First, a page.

To determine the molecular basis of Prader-Willi syndrome (PWS) and Angelman syndrome (AS), we have isolated new transcripts from chromosome 15q11-q13. Two novel transcripts located within 300 kilobases telomeric to the small nuclear ribonucleoprotein-associated polypeptide N gene (SNRPN) were paternally expressed in cultured cells, along with SNRPN, defining a large imprinted transcriptional domain. In three PWS patients (two sibs), small deletions remove a differentially methylated CpG island containing a newly described 5' exon alpha of SNRPN, and cause loss of expression for the three imprinted transcripts and altered methylation over hundreds of kilobases. The smallest PWS deletion is familial and asymptomatic with maternal transmission. Our data imply the presence of a paternal imprinting control region near exon alpha.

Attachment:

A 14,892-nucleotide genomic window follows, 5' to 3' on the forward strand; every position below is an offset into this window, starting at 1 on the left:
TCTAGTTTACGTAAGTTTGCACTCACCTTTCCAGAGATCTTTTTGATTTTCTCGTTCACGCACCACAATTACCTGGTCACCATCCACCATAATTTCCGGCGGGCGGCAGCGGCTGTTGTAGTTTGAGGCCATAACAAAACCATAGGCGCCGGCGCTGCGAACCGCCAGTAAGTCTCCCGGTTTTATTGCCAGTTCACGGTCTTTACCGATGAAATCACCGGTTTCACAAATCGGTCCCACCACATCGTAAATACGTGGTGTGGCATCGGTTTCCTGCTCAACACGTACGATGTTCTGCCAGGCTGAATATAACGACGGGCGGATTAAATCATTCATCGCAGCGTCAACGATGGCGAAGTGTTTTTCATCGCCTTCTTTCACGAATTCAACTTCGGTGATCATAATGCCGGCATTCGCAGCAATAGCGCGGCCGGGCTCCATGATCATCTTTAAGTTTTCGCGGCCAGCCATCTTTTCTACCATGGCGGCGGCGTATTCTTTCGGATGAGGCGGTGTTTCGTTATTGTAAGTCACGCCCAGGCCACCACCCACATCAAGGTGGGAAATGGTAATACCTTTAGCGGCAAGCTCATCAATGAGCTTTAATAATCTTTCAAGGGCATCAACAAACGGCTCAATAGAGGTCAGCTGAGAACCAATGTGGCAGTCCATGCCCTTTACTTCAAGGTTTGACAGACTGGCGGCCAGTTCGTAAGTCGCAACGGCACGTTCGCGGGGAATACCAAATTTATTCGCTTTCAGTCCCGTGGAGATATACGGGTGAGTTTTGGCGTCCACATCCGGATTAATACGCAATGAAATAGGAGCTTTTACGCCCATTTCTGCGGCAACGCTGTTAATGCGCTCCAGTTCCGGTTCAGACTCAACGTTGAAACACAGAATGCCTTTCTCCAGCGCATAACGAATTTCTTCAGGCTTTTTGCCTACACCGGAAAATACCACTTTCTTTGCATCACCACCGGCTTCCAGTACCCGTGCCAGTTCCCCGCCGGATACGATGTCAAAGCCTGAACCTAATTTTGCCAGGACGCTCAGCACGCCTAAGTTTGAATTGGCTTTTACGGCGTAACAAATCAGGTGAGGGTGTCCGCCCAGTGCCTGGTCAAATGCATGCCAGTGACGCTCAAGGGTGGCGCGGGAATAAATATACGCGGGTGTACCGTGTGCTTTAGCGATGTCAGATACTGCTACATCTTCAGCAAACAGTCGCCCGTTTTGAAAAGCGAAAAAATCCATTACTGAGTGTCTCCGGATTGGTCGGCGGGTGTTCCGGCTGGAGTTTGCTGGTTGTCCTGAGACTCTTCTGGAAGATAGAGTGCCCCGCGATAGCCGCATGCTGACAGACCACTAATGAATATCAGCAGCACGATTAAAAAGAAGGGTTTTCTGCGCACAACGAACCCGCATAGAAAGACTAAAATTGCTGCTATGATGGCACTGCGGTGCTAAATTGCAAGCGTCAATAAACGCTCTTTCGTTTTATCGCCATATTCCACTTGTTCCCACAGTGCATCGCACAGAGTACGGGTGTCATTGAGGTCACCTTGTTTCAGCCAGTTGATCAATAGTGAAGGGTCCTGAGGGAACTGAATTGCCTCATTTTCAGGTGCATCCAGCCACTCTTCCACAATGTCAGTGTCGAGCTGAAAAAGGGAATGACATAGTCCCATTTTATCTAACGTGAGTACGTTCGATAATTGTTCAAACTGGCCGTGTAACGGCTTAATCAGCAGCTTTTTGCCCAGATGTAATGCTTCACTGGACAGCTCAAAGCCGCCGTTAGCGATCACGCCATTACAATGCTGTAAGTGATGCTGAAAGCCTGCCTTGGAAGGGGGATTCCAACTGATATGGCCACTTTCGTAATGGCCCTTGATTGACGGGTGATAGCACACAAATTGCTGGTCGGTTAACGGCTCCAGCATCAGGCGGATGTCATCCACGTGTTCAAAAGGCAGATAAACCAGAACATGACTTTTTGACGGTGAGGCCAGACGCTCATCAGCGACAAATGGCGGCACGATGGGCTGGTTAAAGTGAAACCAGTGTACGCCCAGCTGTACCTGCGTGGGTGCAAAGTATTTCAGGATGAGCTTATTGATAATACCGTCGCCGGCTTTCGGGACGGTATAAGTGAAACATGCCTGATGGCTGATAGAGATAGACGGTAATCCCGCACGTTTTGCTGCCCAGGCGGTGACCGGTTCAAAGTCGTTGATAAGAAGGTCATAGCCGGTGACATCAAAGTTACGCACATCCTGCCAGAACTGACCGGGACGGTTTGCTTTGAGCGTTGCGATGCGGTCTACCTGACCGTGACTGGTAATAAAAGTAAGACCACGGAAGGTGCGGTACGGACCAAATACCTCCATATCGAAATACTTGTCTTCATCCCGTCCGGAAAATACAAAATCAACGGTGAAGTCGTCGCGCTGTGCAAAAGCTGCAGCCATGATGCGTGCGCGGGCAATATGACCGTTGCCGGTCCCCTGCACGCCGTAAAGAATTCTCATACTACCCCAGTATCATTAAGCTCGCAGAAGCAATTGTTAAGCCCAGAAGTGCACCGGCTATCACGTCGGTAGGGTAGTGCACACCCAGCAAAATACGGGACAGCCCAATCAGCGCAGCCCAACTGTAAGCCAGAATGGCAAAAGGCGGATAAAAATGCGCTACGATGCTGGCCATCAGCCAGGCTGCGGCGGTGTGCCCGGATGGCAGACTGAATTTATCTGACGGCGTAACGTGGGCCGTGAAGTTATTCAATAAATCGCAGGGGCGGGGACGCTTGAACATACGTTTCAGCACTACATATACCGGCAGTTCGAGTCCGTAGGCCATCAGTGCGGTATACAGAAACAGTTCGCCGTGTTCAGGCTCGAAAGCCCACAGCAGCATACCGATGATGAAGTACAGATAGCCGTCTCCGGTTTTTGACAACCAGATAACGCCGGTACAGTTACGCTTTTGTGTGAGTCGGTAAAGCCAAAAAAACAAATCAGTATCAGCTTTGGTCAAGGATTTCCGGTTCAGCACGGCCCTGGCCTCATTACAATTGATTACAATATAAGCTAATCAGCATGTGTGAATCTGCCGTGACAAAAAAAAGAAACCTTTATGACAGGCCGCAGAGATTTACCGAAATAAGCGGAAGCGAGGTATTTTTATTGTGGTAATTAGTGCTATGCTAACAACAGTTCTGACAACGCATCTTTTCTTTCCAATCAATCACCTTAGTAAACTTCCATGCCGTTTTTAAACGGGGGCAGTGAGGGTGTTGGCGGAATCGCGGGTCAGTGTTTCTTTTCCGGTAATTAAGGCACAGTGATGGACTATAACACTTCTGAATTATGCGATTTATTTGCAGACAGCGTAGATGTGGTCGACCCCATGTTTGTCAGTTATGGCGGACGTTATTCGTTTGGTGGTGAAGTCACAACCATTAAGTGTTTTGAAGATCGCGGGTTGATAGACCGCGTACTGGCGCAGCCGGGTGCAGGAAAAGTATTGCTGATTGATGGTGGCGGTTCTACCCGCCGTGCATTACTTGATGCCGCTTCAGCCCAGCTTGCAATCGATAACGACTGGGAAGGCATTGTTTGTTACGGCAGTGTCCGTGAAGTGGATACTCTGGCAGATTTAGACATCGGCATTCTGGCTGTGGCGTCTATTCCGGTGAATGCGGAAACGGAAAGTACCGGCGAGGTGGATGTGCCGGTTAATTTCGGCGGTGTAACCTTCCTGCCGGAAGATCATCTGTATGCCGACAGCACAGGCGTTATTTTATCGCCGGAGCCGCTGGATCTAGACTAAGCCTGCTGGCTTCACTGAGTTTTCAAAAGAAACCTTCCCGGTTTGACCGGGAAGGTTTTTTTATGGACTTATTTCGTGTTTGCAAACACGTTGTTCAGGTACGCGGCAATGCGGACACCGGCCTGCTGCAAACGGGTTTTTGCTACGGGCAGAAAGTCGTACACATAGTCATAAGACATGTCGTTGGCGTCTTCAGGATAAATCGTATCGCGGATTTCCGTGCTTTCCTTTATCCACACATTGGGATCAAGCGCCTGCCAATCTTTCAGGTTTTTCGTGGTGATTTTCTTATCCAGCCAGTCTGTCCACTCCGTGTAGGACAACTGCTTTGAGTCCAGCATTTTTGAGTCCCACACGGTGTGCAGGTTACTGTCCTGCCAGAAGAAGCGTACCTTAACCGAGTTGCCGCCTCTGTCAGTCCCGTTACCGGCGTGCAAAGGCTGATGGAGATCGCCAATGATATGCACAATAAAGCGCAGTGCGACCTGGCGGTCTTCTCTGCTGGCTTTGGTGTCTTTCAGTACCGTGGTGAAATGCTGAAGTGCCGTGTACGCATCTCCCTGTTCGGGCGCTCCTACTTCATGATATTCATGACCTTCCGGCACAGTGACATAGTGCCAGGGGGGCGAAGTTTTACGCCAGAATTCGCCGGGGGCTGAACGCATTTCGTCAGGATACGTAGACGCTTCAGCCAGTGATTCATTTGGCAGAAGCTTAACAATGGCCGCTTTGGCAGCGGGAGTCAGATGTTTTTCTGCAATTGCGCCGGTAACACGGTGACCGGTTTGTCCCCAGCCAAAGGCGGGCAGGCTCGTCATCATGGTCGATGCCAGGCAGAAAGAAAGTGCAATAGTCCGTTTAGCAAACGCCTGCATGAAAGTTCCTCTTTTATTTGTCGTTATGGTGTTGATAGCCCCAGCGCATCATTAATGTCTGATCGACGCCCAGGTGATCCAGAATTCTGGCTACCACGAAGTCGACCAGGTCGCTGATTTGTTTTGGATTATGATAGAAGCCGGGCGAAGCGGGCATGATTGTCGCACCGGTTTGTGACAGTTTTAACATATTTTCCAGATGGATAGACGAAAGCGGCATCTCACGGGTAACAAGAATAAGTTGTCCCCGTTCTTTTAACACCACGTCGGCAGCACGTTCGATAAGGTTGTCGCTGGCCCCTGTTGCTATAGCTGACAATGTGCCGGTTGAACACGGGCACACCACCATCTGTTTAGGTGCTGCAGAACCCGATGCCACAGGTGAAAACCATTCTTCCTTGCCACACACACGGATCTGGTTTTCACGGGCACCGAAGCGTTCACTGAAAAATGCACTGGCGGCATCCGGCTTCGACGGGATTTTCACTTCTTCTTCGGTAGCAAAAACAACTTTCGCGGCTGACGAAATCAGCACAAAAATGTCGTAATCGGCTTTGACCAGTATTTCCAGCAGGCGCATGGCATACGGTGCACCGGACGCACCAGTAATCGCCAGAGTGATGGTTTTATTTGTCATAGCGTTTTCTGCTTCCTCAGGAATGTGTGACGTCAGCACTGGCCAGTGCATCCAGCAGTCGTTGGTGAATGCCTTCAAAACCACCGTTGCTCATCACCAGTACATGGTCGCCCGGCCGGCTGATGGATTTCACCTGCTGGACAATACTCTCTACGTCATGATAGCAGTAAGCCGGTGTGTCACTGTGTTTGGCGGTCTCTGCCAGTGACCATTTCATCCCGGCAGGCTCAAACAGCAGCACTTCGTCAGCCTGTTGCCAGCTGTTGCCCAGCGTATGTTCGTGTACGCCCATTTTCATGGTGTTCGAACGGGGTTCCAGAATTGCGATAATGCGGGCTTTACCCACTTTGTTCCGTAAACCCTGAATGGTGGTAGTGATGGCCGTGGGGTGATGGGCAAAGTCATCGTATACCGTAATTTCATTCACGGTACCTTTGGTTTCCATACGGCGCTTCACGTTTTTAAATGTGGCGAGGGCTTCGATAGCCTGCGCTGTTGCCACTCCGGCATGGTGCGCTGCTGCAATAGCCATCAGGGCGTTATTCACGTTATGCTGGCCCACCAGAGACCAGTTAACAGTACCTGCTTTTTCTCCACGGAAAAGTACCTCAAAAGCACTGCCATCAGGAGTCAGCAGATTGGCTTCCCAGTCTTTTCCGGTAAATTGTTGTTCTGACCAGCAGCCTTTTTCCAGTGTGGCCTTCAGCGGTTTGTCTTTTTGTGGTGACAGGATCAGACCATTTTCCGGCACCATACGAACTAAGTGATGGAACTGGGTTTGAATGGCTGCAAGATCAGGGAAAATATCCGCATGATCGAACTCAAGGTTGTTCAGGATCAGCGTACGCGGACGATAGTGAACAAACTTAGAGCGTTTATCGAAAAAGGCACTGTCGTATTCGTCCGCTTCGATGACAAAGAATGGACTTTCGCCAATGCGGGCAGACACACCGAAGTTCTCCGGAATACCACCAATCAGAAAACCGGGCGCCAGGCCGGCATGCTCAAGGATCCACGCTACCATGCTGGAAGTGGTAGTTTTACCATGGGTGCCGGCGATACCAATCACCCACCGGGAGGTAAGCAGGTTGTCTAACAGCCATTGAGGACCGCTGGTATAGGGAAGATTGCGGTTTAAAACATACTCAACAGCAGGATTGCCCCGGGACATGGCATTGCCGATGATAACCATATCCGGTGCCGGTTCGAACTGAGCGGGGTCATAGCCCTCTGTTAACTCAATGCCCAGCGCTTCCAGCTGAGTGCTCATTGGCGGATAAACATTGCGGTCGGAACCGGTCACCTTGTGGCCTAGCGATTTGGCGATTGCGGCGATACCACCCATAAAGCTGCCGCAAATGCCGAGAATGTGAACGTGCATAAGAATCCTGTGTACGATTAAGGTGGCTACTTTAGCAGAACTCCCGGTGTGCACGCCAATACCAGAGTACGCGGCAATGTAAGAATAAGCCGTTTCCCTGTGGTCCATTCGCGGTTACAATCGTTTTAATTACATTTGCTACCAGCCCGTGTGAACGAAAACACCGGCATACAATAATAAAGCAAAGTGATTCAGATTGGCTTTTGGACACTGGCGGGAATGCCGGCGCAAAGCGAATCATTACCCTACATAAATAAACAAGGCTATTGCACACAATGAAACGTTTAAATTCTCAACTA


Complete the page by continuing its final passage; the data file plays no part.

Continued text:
To examine the relationship between replication timing and differential gene transcription in tissue-specific and imprinted settings we have studied the replication timing properties of the human Prader-Willi syndrome (PWS) region on human chromosome 15q11-13. Interphase fluorescence in situ hybridization with an overlapping series of cosmid clones was used to map a PWS replication timing domain to a 500- to 650-kb region that includes the SNRPN gene. This PWS domain replicates late in lymphocytes but predominantly early in neuroblasts, with replication asynchrony observed in both tissues, and appears to colocalize with a genetically imprinted transcription domain showing prominent expression in the brain. A 5- to 30-kb deletion in the 5' region of SNRPN results in the loss of late replication control of this domain in lymphocytes when the deleted chromosome is inherited paternally. This potential allele-specific replication timing control region also appears to colocalize with a putative imprinting control region that has been shown previously to abolish the expression of three imprinted transcripts in this same region.